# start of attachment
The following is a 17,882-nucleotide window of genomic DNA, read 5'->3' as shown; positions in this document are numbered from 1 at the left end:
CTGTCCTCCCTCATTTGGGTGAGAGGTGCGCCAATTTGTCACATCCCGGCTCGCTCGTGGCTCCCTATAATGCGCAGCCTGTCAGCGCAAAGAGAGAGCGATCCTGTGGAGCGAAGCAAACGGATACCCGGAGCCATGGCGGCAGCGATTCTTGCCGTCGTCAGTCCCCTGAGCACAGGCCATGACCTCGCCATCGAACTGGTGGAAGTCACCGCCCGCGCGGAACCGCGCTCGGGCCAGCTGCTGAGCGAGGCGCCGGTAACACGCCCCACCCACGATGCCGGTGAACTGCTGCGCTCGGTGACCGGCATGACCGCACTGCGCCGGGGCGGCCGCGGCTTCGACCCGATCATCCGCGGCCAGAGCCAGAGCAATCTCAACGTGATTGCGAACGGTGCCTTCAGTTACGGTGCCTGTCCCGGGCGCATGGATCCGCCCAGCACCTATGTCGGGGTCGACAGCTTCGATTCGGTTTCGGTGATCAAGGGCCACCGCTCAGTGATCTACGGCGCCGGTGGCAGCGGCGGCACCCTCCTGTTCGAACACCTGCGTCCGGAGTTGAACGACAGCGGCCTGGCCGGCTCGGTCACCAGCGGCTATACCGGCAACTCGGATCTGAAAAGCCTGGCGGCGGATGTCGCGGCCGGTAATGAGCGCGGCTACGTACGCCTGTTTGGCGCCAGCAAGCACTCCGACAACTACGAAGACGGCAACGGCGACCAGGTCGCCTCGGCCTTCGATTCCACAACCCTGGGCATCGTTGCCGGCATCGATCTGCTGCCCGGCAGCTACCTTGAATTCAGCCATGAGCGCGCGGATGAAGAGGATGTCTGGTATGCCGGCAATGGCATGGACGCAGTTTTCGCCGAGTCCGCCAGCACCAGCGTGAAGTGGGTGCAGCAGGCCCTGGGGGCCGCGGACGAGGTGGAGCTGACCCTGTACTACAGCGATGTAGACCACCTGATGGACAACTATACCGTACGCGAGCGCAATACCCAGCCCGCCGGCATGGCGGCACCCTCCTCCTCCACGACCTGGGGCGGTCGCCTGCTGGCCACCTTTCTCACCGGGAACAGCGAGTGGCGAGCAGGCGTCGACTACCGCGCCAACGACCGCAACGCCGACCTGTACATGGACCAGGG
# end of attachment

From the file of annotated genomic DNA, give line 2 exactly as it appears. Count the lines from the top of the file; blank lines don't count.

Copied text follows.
CTGTCCTCCCTCATTTGGGTGAGAGGTGCGCCAATTTGTCACATCCCGGCTCGCTCGTGGCTCCCTATAATGCGCAGCCTGTCAGCGCAAAGAGAGAGCGATCCTGTGGAGCGAAGCAAACGGATACCCGGAGCCATGGCGGCAGCGATTCTTGCCGTCGTCAGTCCCCTGAGCACAGGCCATGACCTCGCCATCGAACTGGTGGAAGTCACCGCCCGCGCGGAACCGCGCTCGGGCCAGCTGCTGAGCGAGGCGCCGGTAACACGCCCCACCCACGATGCCGGTGAACTGCTGCGCTCGGTGACCGGCATGACCGCACTGCGCCGGGGCGGCCGCGGCTTCGACCCGATCATCCGCGGCCAGAGCCAGAGCAATCTCAACGTGATTGCGAACGGTGCCTTCAGTTACGGTGCCTGTCCCGGGCGCATGGATCCGCCCAGCACCTATGTCGGGGTCGACAGCTTCGATTCGGTTTCGGTGATCAAGGGCCACCGCTCAGTGATCTACGGCGCCGGTGGCAGCGGCGGCACCCTCCTGTTCGAACACCTGCGTCCGGAGTTGAACGACAGCGGCCTGGCCGGCTCGGTCACCAGCGGCTATACCGGCAACTCGGATCTGAAAAGCCTGGCGGCGGATGTCGCGGCCGGTAATGAGCGCGGCTACGTACGCCTGTTTGGCGCCAGCAAGCACTCCGACAACTACGAAGACGGCAACGGCGACCAGGTCGCCTCGGCCTTCGATTCCACAACCCTGGGCATCGTTGCCGGCATCGATCTGCTGCCCGGCAGCTACCTTGAATTCAGCCATGAGCGCGCGGATGAAGAGGATGTCTGGTATGCCGGCAATGGCATGGACGCAGTTTTCGCCGAGTCCGCCAGCACCAGCGTGAAGTGGGTGCAGCAGGCCCTGGGGGCCGCGGACGAGGTGGAGCTGACCCTGTACTACAGCGATGTAGACCACCTGATGGACAACTATACCGTACGCGAGCGCAATACCCAGCCCGCCGGCATGGCGGCACCCTCCTCCTCCACGACCTGGGGCGGTCGCCTGCTGGCCACCTTTCTCACCGGGAACAGCGAGTGGCGAGCAGGCGTCGACTACCGCGCCAACGACCGCAACGCCGACCTGTACATGGACCAGGG